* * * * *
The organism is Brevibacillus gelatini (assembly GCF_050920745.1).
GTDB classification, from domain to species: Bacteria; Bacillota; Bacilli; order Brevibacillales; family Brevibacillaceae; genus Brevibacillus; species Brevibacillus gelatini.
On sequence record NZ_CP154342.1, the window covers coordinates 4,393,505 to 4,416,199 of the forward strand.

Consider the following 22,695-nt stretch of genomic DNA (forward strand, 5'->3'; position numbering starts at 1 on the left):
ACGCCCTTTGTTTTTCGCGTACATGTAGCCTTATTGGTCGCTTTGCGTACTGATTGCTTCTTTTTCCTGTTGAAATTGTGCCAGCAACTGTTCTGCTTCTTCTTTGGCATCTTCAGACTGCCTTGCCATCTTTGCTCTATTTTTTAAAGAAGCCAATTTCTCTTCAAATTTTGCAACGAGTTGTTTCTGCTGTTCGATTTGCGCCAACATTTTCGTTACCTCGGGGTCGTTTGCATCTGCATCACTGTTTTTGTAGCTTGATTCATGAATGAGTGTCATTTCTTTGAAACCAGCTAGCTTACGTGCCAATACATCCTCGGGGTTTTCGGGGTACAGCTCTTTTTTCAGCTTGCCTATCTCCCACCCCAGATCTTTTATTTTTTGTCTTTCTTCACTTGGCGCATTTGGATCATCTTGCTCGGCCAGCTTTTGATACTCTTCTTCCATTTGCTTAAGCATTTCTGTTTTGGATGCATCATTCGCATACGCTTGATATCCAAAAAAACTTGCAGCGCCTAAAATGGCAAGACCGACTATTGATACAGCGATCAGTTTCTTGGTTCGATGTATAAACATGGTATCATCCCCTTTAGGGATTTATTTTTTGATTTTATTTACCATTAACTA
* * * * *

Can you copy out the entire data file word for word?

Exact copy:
The organism is Brevibacillus gelatini (assembly GCF_050920745.1).
GTDB classification, from domain to species: Bacteria; Bacillota; Bacilli; order Brevibacillales; family Brevibacillaceae; genus Brevibacillus; species Brevibacillus gelatini.
On sequence record NZ_CP154342.1, the window covers coordinates 4,393,505 to 4,416,199 of the forward strand.

Consider the following 22,695-nt stretch of genomic DNA (forward strand, 5'->3'; position numbering starts at 1 on the left):
ACGCCCTTTGTTTTTCGCGTACATGTAGCCTTATTGGTCGCTTTGCGTACTGATTGCTTCTTTTTCCTGTTGAAATTGTGCCAGCAACTGTTCTGCTTCTTCTTTGGCATCTTCAGACTGCCTTGCCATCTTTGCTCTATTTTTTAAAGAAGCCAATTTCTCTTCAAATTTTGCAACGAGTTGTTTCTGCTGTTCGATTTGCGCCAACATTTTCGTTACCTCGGGGTCGTTTGCATCTGCATCACTGTTTTTGTAGCTTGATTCATGAATGAGTGTCATTTCTTTGAAACCAGCTAGCTTACGTGCCAATACATCCTCGGGGTTTTCGGGGTACAGCTCTTTTTTCAGCTTGCCTATCTCCCACCCCAGATCTTTTATTTTTTGTCTTTCTTCACTTGGCGCATTTGGATCATCTTGCTCGGCCAGCTTTTGATACTCTTCTTCCATTTGCTTAAGCATTTCTGTTTTGGATGCATCATTCGCATACGCTTGATATCCAAAAAAACTTGCAGCGCCTAAAATGGCAAGACCGACTATTGATACAGCGATCAGTTTCTTGGTTCGATGTATAAACATGGTATCATCCCCTTTAGGGATTTATTTTTTGATTTTATTTACCATTAACTA